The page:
The Credit Crunch and the Pain of Deleveraging
We're currently experiencing a credit crunch: credit is not flowing. It isn't flowing because the banks are holding onto whatever cash they have. Banks are holding the cash, rather than lending, in order to be able to meet the unpleasant shock of debt deleveraging. The goal of last week's Treasury disbursement of $125 billion to the nine largest banks, and the additional $125 billion made available to other lending institutions was to help lenders do the business that they were set up to do - that is, lending. Yet, the lenders still appear to be very hesitant of letting loose any of their capital. Why?
Leveraging is a term for expanding the power of borrowing. Let's say you save up $1,000 in order to invest. While that's nothing to sneeze at, if you are able to borrow using your $1,000 as collateral then you expand your buying power. If you buy assets considered absolute solid, then you can borrow even more using what you just purchased as additional collateral. Borrowing on top of borrowing - that is the power of magnifying returns on investments.
Consider your initial $1,000. If you can leverage it up to $50,000 from borrowing on top of borrowing, then even a puny 1% return on a $50,000 bet will return a cool $500 on your initial bet. If the borrowing cost is cheap and if the return can be generated in a short time, the interest cost becomes a non-factor. As long as there is a positive return all is good. If this very high leveraging is legally prohibited, then simply do it off the balance-sheet, as was often done by many lending institutions.
But what happens if there is a negative shock and there is a loss in your investment? Your $50,000 bet turns a bit sour and is now worth $48,000. This modest decline in itself does not appear too worrying as it would occur under any normal market fluctuations. However, if the most of the $50,000 was borrowed, with you starting from only $1,000 as in the example above, then you are in a deep hole - not only losing all of your initial $1,000 but also unable to fully pay off all your creditors.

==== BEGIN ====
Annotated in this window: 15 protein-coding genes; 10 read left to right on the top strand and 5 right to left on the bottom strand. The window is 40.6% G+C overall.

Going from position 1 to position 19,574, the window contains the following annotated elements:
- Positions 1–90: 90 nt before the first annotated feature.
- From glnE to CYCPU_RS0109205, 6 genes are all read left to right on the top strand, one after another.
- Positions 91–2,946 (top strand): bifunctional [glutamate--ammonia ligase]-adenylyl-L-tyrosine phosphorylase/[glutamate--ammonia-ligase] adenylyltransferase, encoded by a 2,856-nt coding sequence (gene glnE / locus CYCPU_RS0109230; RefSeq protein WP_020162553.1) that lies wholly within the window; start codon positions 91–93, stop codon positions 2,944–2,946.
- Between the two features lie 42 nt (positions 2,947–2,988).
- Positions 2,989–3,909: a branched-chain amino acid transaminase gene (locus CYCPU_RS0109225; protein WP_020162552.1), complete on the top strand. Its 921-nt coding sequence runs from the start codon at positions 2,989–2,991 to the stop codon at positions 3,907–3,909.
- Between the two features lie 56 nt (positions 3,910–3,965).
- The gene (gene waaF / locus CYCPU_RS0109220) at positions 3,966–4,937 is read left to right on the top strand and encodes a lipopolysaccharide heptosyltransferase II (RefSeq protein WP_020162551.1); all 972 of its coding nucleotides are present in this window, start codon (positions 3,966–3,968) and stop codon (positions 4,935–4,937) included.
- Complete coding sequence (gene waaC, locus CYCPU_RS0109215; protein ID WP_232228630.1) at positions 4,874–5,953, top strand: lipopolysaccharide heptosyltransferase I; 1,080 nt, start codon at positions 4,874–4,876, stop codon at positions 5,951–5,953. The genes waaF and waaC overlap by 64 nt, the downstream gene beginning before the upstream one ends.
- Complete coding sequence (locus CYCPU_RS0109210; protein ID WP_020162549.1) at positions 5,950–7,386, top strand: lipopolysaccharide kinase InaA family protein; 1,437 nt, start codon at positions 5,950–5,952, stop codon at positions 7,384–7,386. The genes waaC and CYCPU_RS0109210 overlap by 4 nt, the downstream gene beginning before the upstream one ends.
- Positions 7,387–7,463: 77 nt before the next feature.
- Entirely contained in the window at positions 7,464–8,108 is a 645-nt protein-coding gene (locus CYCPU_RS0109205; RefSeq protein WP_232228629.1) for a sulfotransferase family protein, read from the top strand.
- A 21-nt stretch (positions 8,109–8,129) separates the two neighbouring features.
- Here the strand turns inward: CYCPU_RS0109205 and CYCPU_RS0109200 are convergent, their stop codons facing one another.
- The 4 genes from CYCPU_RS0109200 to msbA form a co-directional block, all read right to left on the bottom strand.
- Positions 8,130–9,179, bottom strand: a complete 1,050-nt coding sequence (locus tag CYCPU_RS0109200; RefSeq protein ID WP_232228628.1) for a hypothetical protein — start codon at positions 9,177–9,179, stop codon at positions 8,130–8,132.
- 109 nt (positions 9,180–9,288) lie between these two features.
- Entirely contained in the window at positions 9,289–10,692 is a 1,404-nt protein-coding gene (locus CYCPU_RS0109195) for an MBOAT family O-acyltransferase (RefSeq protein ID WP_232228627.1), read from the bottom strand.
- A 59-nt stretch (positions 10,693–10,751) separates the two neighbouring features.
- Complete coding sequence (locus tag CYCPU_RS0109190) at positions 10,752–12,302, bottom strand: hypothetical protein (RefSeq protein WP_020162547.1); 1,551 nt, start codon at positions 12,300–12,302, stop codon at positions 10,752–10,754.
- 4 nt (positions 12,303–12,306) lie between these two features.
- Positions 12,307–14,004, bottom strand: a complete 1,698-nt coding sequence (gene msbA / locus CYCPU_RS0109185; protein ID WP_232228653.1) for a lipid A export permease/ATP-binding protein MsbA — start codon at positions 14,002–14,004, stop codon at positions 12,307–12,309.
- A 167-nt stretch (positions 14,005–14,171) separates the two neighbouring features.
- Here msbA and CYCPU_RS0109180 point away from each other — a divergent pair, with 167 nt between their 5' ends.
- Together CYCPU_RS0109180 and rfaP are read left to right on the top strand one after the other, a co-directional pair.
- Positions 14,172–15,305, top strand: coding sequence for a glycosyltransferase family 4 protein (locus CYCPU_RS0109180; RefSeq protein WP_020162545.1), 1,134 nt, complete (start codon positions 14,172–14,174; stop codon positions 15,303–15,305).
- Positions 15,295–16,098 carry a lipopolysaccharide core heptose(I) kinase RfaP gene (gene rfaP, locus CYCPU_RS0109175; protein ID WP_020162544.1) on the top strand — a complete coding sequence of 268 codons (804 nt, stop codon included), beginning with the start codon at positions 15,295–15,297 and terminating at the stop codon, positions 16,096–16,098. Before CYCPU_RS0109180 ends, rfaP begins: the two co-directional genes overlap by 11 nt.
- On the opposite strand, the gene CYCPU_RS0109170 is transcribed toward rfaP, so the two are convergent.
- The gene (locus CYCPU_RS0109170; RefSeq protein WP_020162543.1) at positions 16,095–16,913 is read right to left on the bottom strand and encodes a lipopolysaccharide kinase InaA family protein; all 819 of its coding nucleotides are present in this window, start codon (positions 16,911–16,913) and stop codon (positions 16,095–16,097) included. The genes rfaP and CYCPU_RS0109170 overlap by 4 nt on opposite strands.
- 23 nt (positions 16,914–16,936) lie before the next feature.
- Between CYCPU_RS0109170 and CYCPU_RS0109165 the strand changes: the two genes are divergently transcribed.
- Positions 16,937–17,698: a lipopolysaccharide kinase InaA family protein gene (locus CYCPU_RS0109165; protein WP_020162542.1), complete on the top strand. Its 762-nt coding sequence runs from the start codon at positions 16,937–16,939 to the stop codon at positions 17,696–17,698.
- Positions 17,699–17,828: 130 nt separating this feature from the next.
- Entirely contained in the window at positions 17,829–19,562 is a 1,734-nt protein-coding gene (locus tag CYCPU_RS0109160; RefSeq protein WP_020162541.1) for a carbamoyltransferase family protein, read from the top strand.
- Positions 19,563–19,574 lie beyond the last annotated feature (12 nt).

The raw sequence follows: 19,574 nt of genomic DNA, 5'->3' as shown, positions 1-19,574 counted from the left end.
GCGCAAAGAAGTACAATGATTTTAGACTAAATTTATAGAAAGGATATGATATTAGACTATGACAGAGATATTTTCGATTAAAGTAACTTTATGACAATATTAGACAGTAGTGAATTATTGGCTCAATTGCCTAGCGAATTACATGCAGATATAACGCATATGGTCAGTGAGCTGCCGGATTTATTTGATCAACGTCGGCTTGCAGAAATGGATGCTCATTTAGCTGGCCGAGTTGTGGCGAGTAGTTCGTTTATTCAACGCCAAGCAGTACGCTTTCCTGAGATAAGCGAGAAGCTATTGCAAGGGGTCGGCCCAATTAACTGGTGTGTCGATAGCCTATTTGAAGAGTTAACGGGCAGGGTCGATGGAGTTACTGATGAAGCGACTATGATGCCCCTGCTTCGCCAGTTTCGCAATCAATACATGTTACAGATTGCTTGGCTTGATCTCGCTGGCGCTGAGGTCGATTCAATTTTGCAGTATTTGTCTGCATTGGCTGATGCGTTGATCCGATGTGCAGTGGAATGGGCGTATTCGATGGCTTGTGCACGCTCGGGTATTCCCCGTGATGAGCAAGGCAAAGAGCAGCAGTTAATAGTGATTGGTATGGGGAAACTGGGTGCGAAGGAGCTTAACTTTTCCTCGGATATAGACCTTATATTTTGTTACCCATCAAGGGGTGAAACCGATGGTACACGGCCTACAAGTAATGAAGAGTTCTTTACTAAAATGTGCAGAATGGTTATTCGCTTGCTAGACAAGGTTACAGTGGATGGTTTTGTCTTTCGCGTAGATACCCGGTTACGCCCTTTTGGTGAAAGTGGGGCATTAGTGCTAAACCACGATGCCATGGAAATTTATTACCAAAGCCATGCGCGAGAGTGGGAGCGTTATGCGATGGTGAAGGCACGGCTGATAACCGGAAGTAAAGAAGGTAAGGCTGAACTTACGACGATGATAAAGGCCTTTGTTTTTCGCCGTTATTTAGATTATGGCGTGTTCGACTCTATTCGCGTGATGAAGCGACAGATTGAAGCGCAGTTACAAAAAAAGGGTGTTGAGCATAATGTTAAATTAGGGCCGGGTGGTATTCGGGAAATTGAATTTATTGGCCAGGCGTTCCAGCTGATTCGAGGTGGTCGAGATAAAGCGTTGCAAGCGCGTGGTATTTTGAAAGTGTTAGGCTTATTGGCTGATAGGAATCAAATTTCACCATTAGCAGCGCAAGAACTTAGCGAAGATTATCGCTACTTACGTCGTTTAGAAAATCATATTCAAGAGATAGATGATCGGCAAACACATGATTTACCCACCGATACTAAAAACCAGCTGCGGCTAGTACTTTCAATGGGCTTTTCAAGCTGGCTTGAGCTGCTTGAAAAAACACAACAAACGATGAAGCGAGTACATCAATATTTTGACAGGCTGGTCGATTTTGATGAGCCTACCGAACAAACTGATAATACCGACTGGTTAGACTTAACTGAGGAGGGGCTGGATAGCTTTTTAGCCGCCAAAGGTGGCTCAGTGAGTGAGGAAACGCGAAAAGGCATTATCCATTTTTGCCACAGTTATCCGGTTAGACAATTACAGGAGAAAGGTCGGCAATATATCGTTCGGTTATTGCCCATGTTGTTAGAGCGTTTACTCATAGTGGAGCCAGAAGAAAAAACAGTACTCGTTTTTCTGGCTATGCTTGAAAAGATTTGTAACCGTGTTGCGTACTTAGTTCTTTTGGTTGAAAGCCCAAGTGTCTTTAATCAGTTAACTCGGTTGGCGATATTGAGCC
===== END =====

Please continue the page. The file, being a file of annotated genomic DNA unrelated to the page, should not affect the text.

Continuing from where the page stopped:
If you are able to borrow temporarily to rollover the debt, then you are fine - but only temporarily until the next debt rollover time. If the debt cannot be rolled-over as creditors have lost confidence in you, then you are wiped out with some of the counterparty lenders not getting paid. If these counterparty lenders had also borrowed on top of borrowing, then they would also be completely wiped out...with further parties not getting paid. This type of default shock wave can sound right up the line.
To lessen the default worry, the lenders also developed an insurance called credit default swaps. This insurance, which has rapidly and greatly surged since the turn of the decade from a $1 trillion market to a now-$60 trillion market, permitted people to be guaranteed payment if the original borrower were to go belly up. But what happens if the issuer of the credit default swap is also the one going belly up because they too had borrowed too much?
Not meeting any of the creditors means bankruptcy. Faced with that, would lending institutions hoard what remaining cash they have or give that capital up in the hopes that the next borrower can repay on quick notice? To raise the stakes further, what if the remaining cash was from the bank deposits or money market accounts of everyday people, who could panic over insolvency and start to withdraw? With lenders and Wall Street firms all entangled in the game of high leverage, a minor disruption in defaults had the potential to quickly snowball into a massive credit problem - and that is exactly what happened.
Warren Buffet has labeled the recent past Wall Street play of high leverage, derivative instruments, synthetic default swaps, and other hard to understand jargon as financial weapons of mass destruction. He stayed away from these complex investment vehicles because it was an accident waiting to unravel the whole financial system.
I also remember my conversation with Dr. Dewey Daane, who served as Fed Governor during the Paul Volker years. His greatest worry as relayed to me early this year was over the complexity of borrowing and outrageously high leverage that just defied any sensible economic logic.
The Treasury Department's $700 billion plan is to recapitalize banks and restore banking confidence. The current hoarding of cash by banks prevents profitable businesses from expanding and smart entrepreneurs from starting new businesses. We need to return to the normal business of lending. However, the lending must come with better oversight and with limits on leveraging so that small accidents do not cause a massive hemorrhaging of the financial system. Now that the lenders are getting cash from the Treasury, careful monitoring and the protection of taxpayers' money are a must.
Fortunately, there appears to be some market movement for improvement. The LIBOR rates remain elevated still, but have move down from last week. In addition, the Oracle of Omaha Mr. Buffet opined last Friday that he is now moving his money into the market. We are living in highly uncertain times, but perhaps the worst in the financial market disruptions is over or nearing their end.